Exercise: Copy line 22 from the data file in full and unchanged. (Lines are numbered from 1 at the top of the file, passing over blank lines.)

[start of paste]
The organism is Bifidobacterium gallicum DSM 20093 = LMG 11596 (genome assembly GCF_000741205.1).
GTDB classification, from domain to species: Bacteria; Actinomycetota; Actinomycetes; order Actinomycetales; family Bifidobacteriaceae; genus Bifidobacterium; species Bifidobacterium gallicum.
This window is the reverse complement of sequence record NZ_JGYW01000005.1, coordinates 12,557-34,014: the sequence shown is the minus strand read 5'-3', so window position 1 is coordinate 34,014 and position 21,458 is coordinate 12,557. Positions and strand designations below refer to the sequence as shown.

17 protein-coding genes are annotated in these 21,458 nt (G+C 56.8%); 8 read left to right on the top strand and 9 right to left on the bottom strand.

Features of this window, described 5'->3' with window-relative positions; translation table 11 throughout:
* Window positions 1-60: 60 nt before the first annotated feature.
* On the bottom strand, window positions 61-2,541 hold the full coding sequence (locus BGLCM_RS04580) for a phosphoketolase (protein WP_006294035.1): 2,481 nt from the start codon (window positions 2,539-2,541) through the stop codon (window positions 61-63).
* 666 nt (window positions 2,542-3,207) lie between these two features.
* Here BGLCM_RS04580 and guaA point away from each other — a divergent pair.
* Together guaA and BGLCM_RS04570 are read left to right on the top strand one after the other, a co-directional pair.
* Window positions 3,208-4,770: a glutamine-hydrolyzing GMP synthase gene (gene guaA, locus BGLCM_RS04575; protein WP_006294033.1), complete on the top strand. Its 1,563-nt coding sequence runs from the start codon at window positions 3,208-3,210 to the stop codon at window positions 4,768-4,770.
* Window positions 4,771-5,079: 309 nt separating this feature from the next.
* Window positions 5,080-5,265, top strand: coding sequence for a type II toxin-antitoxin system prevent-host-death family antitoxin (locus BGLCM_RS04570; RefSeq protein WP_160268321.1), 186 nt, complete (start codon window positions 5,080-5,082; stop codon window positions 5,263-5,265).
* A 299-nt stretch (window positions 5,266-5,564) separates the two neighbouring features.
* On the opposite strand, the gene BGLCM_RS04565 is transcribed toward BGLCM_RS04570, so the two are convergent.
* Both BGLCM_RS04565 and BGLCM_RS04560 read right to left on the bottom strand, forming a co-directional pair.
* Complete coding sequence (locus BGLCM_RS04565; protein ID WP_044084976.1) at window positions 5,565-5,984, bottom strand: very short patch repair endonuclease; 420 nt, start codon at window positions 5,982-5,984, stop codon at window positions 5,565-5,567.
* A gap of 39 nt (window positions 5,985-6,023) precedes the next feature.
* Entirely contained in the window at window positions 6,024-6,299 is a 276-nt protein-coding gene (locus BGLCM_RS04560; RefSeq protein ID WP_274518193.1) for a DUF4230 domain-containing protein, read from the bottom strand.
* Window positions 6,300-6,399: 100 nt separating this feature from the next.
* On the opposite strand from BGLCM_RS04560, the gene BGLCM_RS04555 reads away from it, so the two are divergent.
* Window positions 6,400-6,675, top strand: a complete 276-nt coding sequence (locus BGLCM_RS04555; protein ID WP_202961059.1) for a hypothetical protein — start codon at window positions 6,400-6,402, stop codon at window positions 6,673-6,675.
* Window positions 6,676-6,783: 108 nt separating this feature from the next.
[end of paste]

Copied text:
* Window positions 6,400-6,675, top strand: a complete 276-nt coding sequence (locus BGLCM_RS04555; protein ID WP_202961059.1) for a hypothetical protein — start codon at window positions 6,400-6,402, stop codon at window positions 6,673-6,675.